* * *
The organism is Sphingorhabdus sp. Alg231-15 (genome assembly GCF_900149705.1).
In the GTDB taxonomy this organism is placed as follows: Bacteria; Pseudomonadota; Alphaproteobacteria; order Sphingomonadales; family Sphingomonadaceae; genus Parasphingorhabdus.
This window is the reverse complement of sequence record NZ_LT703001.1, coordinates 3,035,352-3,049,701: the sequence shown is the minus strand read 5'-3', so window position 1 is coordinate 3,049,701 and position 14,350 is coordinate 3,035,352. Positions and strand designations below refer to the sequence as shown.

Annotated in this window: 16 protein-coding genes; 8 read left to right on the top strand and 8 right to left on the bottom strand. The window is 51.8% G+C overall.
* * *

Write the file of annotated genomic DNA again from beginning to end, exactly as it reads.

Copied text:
The organism is Sphingorhabdus sp. Alg231-15 (genome assembly GCF_900149705.1).
In the GTDB taxonomy this organism is placed as follows: Bacteria; Pseudomonadota; Alphaproteobacteria; order Sphingomonadales; family Sphingomonadaceae; genus Parasphingorhabdus.
This window is the reverse complement of sequence record NZ_LT703001.1, coordinates 3,035,352-3,049,701: the sequence shown is the minus strand read 5'-3', so window position 1 is coordinate 3,049,701 and position 14,350 is coordinate 3,035,352. Positions and strand designations below refer to the sequence as shown.

Annotated in this window: 16 protein-coding genes; 8 read left to right on the top strand and 8 right to left on the bottom strand. The window is 51.8% G+C overall.